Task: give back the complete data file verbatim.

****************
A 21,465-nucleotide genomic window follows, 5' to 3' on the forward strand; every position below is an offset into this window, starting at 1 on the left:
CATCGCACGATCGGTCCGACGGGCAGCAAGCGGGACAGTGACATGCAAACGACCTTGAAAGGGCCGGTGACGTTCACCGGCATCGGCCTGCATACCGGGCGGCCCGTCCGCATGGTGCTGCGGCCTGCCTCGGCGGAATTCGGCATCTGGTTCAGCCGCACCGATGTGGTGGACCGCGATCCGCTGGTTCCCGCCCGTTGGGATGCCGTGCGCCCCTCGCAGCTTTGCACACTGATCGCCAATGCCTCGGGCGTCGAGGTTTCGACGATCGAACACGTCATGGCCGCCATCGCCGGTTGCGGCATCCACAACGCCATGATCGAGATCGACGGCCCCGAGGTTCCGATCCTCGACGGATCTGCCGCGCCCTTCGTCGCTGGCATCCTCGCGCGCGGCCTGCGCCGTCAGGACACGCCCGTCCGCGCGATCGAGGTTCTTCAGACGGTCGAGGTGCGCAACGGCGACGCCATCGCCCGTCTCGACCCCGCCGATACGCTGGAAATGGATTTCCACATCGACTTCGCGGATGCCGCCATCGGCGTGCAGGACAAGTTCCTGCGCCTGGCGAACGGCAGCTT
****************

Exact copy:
A 21,465-nucleotide genomic window follows, 5' to 3' on the forward strand; every position below is an offset into this window, starting at 1 on the left:
CATCGCACGATCGGTCCGACGGGCAGCAAGCGGGACAGTGACATGCAAACGACCTTGAAAGGGCCGGTGACGTTCACCGGCATCGGCCTGCATACCGGGCGGCCCGTCCGCATGGTGCTGCGGCCTGCCTCGGCGGAATTCGGCATCTGGTTCAGCCGCACCGATGTGGTGGACCGCGATCCGCTGGTTCCCGCCCGTTGGGATGCCGTGCGCCCCTCGCAGCTTTGCACACTGATCGCCAATGCCTCGGGCGTCGAGGTTTCGACGATCGAACACGTCATGGCCGCCATCGCCGGTTGCGGCATCCACAACGCCATGATCGAGATCGACGGCCCCGAGGTTCCGATCCTCGACGGATCTGCCGCGCCCTTCGTCGCTGGCATCCTCGCGCGCGGCCTGCGCCGTCAGGACACGCCCGTCCGCGCGATCGAGGTTCTTCAGACGGTCGAGGTGCGCAACGGCGACGCCATCGCCCGTCTCGACCCCGCCGATACGCTGGAAATGGATTTCCACATCGACTTCGCGGATGCCGCCATCGGCGTGCAGGACAAGTTCCTGCGCCTGGCGAACGGCAGCTT